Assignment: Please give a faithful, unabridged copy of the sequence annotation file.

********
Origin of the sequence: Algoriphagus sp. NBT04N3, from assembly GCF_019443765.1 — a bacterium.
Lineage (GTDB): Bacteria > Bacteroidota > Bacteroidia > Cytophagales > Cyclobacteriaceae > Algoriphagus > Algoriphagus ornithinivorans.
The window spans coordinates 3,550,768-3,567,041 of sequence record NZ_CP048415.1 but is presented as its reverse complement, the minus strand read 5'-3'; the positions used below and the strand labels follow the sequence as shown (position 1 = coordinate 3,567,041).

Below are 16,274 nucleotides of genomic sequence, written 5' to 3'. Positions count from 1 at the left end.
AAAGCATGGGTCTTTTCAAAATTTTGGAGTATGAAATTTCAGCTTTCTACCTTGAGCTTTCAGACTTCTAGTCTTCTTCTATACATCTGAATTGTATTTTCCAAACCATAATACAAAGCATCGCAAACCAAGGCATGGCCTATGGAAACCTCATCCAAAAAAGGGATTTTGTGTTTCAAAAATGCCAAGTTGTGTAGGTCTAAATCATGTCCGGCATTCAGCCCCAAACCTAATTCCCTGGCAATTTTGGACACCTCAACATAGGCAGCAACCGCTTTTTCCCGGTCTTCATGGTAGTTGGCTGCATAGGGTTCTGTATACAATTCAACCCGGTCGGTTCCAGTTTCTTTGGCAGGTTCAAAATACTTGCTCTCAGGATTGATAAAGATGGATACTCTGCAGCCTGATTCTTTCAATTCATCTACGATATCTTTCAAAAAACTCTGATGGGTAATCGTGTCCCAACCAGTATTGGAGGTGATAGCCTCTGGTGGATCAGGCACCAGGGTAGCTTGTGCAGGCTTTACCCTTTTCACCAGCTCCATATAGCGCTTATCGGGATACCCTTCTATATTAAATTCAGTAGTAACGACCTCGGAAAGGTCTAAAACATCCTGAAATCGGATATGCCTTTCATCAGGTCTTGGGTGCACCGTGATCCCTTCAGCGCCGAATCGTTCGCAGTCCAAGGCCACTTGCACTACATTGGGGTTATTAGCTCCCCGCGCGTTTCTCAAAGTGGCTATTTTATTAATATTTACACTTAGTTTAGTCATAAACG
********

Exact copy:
Origin of the sequence: Algoriphagus sp. NBT04N3, from assembly GCF_019443765.1 — a bacterium.
Lineage (GTDB): Bacteria > Bacteroidota > Bacteroidia > Cytophagales > Cyclobacteriaceae > Algoriphagus > Algoriphagus ornithinivorans.
The window spans coordinates 3,550,768-3,567,041 of sequence record NZ_CP048415.1 but is presented as its reverse complement, the minus strand read 5'-3'; the positions used below and the strand labels follow the sequence as shown (position 1 = coordinate 3,567,041).

Below are 16,274 nucleotides of genomic sequence, written 5' to 3'. Positions count from 1 at the left end.
AAAGCATGGGTCTTTTCAAAATTTTGGAGTATGAAATTTCAGCTTTCTACCTTGAGCTTTCAGACTTCTAGTCTTCTTCTATACATCTGAATTGTATTTTCCAAACCATAATACAAAGCATCGCAAACCAAGGCATGGCCTATGGAAACCTCATCCAAAAAAGGGATTTTGTGTTTCAAAAATGCCAAGTTGTGTAGGTCTAAATCATGTCCGGCATTCAGCCCCAAACCTAATTCCCTGGCAATTTTGGACACCTCAACATAGGCAGCAACCGCTTTTTCCCGGTCTTCATGGTAGTTGGCTGCATAGGGTTCTGTATACAATTCAACCCGGTCGGTTCCAGTTTCTTTGGCAGGTTCAAAATACTTGCTCTCAGGATTGATAAAGATGGATACTCTGCAGCCTGATTCTTTCAATTCATCTACGATATCTTTCAAAAAACTCTGATGGGTAATCGTGTCCCAACCAGTATTGGAGGTGATAGCCTCTGGTGGATCAGGCACCAGGGTAGCTTGTGCAGGCTTTACCCTTTTCACCAGCTCCATATAGCGCTTATCGGGATACCCTTCTATATTAAATTCAGTAGTAACGACCTCGGAAAGGTCTAAAACATCCTGAAATCGGATATGCCTTTCATCAGGTCTTGGGTGCACCGTGATCCCTTCAGCGCCGAATCGTTCGCAGTCCAAGGCCACTTGCACTACATTGGGGTTATTAGCTCCCCGCGCGTTTCTCAAAGTGGCTATTTTATTAATATTTACACTTAGTTTAGTCATAAACG